This does not mean that you have to use only one font for all your brand-related work, but you should use a single font family. A font family has all the fonts that complement each other. 

  • Color palettes

Using a consistent color palette throughout will make sure the customer starts associating those colors with your brand. Ideally, whenever they come across similar hues, they will think of your company. Being in the minds of people is great marketing as a reference and word of mouth creates an immense amount of business for companies. 

The color palette you choose can depend on a lot of factors but there are some popular colors commonly used in the corporate world. 

  • blue is a central and representative color for many top companies like Facebook, Twitter, LinkedIn, and more;
  • food-related companies tend to use more tantalizing and attractive colors like red, yellow, orange, etc.;
  • companies trying to establish themselves as luxury companies tend to favor black or gray tones such as Apple.  

This doesn’t mean that if a successful company already uses blue you can’t use it. You can use the same color as another company, but your entire color palette should be different. The way you use the colors in your unique color palette should be unique as well. 

Take Coca-Cola and McDonald's as examples. They both have red in their palette but that color is matched with different hues. And the exact shade is different too. So, keep that in mind when choosing a color palette. 

While working on your brand color palettes, don’t forget to make them accessible for customers with visual impairments (2.2 billion people worldwide) and dyslexia (9-12% of the population). You can use tools like Contrast Checker, Colorable, and Chrome’s add-on Disability Simulator to make sure your content is consumable for all users.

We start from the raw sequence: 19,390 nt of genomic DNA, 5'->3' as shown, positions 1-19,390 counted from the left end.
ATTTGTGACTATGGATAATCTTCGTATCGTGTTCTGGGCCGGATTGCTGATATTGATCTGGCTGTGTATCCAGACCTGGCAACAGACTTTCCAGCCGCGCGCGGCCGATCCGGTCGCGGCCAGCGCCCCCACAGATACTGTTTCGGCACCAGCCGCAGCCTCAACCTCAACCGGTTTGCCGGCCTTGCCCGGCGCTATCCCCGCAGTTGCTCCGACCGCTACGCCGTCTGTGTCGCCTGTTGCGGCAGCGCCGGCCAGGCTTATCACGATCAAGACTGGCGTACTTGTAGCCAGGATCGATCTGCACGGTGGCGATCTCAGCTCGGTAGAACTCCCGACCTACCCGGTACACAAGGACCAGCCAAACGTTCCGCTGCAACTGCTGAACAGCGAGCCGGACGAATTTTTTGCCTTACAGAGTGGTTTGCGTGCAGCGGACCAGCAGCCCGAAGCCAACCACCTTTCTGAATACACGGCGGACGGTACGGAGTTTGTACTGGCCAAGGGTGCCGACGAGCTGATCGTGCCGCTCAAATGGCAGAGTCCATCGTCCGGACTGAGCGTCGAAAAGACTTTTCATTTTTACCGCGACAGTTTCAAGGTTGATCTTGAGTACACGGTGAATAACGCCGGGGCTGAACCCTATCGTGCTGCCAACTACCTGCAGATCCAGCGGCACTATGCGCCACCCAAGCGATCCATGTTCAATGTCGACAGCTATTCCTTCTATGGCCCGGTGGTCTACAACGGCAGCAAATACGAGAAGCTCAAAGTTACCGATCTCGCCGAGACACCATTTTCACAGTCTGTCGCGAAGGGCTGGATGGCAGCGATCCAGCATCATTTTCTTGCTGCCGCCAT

• Tone and messaging

Your brand’s tone and messaging will come together to create a brand voice. Strive for a unique voice that really encapsulates what your brand stands for to create a cohesive and well-rounded identity.

To nail your brand voice, think of words that go with the tone you want to set for your brand. Do you want the tone of your brand to be powerful or do you want it to be ethereal? Are you going for a serious tone or a more quirky one?

An example of a powerful brand voice is Dove. They offer an uplifting and encouraging message of self-love and acceptance in the beauty industry, which shows the brand’s commitment to its values and to its customers. On the other side of the spectrum, Skittles is a great example of a brand with a humorous and fun tone. Their communication is always irreverent, whether it’s their tagline, social media posts, or ads.

Coca-Cola's Brand Identity Design

(Source: HubSpot)

  • Website design

According to statistics, about 2.14 billion people make a purchase online. Most people today go to the internet for research purposes before making the final decision. A website is one of the main tools businesses use to reach customers besides social media channels, review sites, and more. 

People who click on a website spend very little time on it so you need to have a catchy design that compels customers to stay and explore more. The user interface should be straightforward, elegant, and understandable. It is better to match the colors of your website with the color palette you have chosen for your brand. 

It’s also crucial to use the same colors and fonts on imagery and tone of voice across social media platforms and in email marketing like Sender. Thus, it will be easier to maintain brand consistency and obtain customers’ trust. 

  • Tagline

“It’s finger-lickin’ good” — what does this line remind you of? That’s right, this KFC tagline has been embedded in our minds forever. It’s almost impossible to think of anything else when you hear those words. 

It is incredible how a simple play on words in just one line can create an unmatchable brand voice. That’s the power of taglines. 

If you don’t have a tagline, you must come up with one. Taglines can create memories and connections with people like no other asset can. Just like we remember poems we learned in nursery school, catchy words have a way of staying in our minds. 

Take the example of some other brands that have unforgettable taglines. “Think different” for Apple, “You’re worth it” for L’Oreal, and “Just do it” for Nike.